5 Tips to Avoid the Freshman 15

September 17, 2015

Image Credit: Flickr

It’s nearing Halloween, which means that school is well underway for the freshman of the Class of 2019.  It’s an exciting time full of new experiences, and for many, the first time where they have had complete control over their diets.  For some people, this can lead to the fabled “Freshman 15”

For those who’ve forgotten, the Freshman 15 refers to a 15-pound weight gain experienced by college freshmen, many of who are feeding themselves for the first time.  No longer sitting down at their parents’ dinner table, these freshman are now free to gorge themselves on anything they want, and if the dorm food is buffet style, as much as they want.

Although the “Freshman 15” has a nice ring to it, 15 pounds in a year is a lot for anyone to put on.  But before feeling relieved and reaching for another slice of dorm pizza, know that freshman typically do gain weight – more than 9 pounds for men and over 4 pounds for women.  Studies have also shown that freshman gain weight at 5.5x the rate of the general population.

How to avoid it?  Here’s 5 things you can do to stave off that extra weight gain (and maybe learn a few things for Biology 101 along the way!)

1. Be Careful About Dorm Food

    Image Credit: Flickr

    Dorm food is plentiful at college, and many colleges have been working hard to make food that excites and satisfies their students.  Unfortunately, the food that excites and satisfies usually has one thing in common – they’re all very high in calories.

    On top of that, dorm food doesn’t come with nutritional fact labels, so it can be very hard know what’s in the food you’re being served, and very easy to overconsume calories.  For example:

    • 1 standard slice of pizza contains 285 calories. Eat three and you’re already almost halfway to 2,000 calories.
    • A can of cola contains 182 calories. But as tastes and demands change, cups get bigger.  A 32-ounce cup of cola - fairly common these days - contains 267 calories.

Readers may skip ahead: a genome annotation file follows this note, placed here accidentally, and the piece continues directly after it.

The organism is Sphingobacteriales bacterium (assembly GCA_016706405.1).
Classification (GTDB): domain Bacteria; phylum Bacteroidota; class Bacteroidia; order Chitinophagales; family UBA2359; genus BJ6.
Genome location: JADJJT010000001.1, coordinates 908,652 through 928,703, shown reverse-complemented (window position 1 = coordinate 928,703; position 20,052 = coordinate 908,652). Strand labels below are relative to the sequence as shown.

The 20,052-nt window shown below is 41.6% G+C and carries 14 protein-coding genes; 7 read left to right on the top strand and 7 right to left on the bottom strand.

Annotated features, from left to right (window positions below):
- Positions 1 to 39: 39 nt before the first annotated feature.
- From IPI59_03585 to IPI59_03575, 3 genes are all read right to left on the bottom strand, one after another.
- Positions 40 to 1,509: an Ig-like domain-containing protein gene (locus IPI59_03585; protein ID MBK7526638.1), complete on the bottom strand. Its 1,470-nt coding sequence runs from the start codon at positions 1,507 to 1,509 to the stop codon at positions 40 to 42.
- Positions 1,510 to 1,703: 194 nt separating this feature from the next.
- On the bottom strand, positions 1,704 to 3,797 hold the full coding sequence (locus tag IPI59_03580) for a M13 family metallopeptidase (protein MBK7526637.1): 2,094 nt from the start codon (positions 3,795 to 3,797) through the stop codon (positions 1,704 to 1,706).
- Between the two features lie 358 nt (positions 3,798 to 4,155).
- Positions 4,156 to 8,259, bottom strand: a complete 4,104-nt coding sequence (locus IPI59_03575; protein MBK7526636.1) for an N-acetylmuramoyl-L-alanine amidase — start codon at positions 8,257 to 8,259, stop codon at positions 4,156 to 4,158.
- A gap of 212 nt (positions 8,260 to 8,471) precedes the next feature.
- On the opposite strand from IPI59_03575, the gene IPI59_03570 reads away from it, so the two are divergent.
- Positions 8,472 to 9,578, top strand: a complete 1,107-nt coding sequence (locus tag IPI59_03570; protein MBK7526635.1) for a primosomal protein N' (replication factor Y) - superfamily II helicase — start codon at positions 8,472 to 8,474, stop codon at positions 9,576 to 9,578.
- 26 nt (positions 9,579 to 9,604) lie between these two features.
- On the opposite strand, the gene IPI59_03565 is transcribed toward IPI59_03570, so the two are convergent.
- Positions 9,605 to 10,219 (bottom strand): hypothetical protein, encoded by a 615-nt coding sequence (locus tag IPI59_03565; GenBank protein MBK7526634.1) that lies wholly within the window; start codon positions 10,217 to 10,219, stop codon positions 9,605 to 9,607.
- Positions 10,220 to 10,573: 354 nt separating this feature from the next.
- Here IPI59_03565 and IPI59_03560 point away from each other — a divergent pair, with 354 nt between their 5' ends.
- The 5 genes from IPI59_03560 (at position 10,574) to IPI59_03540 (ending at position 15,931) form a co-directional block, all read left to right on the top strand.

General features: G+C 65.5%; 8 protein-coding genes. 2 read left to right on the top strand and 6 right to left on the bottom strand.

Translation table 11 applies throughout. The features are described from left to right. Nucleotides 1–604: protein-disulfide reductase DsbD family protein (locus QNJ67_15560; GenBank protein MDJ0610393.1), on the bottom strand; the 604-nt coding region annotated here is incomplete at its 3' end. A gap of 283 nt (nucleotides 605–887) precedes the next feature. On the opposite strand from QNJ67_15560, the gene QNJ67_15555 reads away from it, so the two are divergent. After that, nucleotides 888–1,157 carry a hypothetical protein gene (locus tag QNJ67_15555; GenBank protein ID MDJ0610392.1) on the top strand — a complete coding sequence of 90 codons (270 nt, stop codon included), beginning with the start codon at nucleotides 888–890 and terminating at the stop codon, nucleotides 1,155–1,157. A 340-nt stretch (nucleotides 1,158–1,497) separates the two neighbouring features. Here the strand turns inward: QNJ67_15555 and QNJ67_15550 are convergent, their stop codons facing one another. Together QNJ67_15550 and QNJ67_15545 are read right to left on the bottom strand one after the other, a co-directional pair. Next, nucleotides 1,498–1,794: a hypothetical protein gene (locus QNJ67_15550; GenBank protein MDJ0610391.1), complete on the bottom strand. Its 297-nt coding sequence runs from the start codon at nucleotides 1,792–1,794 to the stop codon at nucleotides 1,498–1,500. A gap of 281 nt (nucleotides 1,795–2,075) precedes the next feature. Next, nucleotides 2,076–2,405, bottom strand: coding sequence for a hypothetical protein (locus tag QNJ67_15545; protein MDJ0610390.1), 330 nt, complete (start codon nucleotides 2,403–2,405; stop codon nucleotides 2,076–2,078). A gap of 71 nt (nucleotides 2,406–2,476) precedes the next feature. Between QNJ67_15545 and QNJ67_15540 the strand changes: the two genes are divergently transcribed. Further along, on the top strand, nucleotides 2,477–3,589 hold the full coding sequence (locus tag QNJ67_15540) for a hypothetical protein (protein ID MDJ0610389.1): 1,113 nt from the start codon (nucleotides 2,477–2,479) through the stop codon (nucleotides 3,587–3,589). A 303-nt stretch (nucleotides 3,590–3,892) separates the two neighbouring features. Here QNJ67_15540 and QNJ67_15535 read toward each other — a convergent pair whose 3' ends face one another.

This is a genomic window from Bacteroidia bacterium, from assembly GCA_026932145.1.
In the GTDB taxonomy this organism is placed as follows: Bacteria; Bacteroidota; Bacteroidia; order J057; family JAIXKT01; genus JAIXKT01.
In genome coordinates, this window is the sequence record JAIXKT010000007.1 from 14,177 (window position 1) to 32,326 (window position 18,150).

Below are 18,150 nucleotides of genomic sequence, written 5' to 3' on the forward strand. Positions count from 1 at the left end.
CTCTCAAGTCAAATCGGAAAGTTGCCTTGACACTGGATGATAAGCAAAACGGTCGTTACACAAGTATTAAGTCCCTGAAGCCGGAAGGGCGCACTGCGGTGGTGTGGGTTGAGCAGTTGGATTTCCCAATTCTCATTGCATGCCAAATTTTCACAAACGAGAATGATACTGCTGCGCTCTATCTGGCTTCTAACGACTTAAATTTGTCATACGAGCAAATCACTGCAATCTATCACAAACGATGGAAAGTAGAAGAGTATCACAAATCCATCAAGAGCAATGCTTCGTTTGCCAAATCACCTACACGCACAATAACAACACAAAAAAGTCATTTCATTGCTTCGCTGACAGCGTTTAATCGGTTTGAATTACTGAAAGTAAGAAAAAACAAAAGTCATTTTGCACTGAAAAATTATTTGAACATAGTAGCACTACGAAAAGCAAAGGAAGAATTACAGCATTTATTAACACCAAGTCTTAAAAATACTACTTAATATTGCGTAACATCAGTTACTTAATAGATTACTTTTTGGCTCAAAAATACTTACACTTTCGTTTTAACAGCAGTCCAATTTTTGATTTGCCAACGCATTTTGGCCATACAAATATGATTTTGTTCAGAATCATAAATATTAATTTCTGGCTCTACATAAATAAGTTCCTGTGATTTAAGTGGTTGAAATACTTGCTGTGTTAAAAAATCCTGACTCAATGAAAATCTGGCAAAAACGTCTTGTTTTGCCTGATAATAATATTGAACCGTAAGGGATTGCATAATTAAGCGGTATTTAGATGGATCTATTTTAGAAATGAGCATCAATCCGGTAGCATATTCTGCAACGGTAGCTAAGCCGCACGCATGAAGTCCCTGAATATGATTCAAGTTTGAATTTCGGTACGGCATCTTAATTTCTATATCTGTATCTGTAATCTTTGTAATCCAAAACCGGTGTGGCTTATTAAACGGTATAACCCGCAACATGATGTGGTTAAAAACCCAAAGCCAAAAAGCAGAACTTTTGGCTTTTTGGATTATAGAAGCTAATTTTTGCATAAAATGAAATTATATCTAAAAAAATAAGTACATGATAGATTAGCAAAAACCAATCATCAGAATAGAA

• A single-patty, basic cheeseburger contains 303 calories. However, the burgers offered by many dorms and fast food vendors can be much bigger, and much higher in calories.  A Big Mac, for example, contains 563 calories.

    2. Beware the Calories in Alcohol

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      College is also a time for many freshmen where they first experience alcohol consumption at scale.  For many college students, the amount of calories in the alcohol they are consuming is the last thing they are thinking of when they drink.  However, alcoholic beverages are very high in calories.  So high in fact, that ale was actually a large source of calories among peasants the Middle Ages (remember this for your Intro to Western Civilization midterm!)

      You may not be a medieval day laborer, but just as it was back then, alcohol is very high in calories.  Beer, wine, or liquor: it doesn’t matter.  Here’s the facts:

      The only thing easier than drinking these calories is forgetting that you drank them; however, your body doesn’t forget.  It keeps track of everything, and according to the CDC, it’s the calories that you consume over a 24-period that contribute to weight gain or loss.  That means adding on 1,000 calories after dinner still counts; whether you remember them or not.